What was interesting about this match is that Tottenham pretty well stifled the Leicester attack, as they did in their first meeting as well. Spurs did a fine job of controlling Vardy and, unlike the first match, also managed to keep Riyad Mahrez contained.

But, much like another shock domestic champion of recent years, Leicester City also boast an impressive ability to score from set pieces. Though they have only scored 11 set piece goals this season, the duo of Wes Morgan and Robert Huth are a formidable pairing on corner kicks or free kicks drilled into the box. Against Spurs, Huth was able to strike after a clash between Eric Dier and Toby Alderweireld left him in plenty of space as the ball came to him off the corner.

This highlights another key for the Leicester attack this season, which is that they have been able to manufacture goals when needed. This team does not need the ball or even control of the run of play to score goals. The wizardry of Riyad Mahrez and set piece threat posed by Huth and Morgan means that the Foxes can snatch goals from nothing. That ability when combined with their stellar defensive record makes them a very difficult team to beat.

Leicester Grinds Out Wins: Week 27 (Leicester City 1-0 Norwich City)


After their late defeat to Arsenal, the Foxes position suddenly seemed more precarious. The Gunners looked primed to end their title draught, but Spurs and City were also lurking. Meanwhile, Leicester City was facing a tricky fixture list as they faced a bunch of teams that wouldn’t attack them as aggressively as the Premier League elites, which would have the effect of limiting Leicester’s chances to counter.

The run began with a clash with relegation candidate Norwich City at the King Power Stadium. For 89 minutes, the Canaries kept Leicester at bay, limiting them to one good chance and occasionally creating a bit themselves, although Cameron Jerome squandered most of their best attacking opportunities.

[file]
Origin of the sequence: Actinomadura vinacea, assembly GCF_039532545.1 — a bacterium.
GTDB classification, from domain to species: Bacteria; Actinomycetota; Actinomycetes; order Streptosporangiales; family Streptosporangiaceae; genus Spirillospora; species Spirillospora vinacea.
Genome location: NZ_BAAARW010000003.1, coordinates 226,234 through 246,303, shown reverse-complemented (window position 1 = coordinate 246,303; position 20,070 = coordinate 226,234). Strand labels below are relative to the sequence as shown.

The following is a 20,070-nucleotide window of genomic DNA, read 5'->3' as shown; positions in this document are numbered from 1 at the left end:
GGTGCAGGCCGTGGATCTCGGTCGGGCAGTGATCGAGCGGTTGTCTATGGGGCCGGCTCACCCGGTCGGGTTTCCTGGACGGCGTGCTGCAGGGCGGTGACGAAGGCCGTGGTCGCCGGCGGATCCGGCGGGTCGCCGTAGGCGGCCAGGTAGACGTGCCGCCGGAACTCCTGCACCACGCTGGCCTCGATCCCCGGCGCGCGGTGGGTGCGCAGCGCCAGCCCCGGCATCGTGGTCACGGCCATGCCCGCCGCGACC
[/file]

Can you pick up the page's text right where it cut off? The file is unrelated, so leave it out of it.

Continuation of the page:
But then in the 89th minute substitute Leonardo Ulloa came on to score a winner off a tap in at the far post off an inch-perfect cross from Vardy. It was their third 1-0 win of the season after their previous victories against Palace and Spurs by the same margin. They would win four more by that margin in the coming months and in similar fashion, doing just enough to get a single goal and frustrating any opposition attempts to crack their increasingly air-tight defense.


Though Spurs fans will, reasonably, feel a sense of disbelief that they’ve missed out on their first title in 55 years to a team that could easily have been relegated last season, the truth is Leicester City are deserving champions. They have become one of England’s best defensive teams and, thanks to Mahrez and Vardy, are a genuinely exciting offensive team as well. It will be very interesting to see what the Foxes do over the summer and how they handle the Champions League next season. The stats suggest that this is a genuinely elite team capable of holding their own in Europe, assuming they don’t tire out in the first half of next season. But regardless of what happens next season, this has been a marvelous campaign for Leicester and their fans should simply enjoy these final weeks as they get to cheer their Premier League champions for a couple more weeks.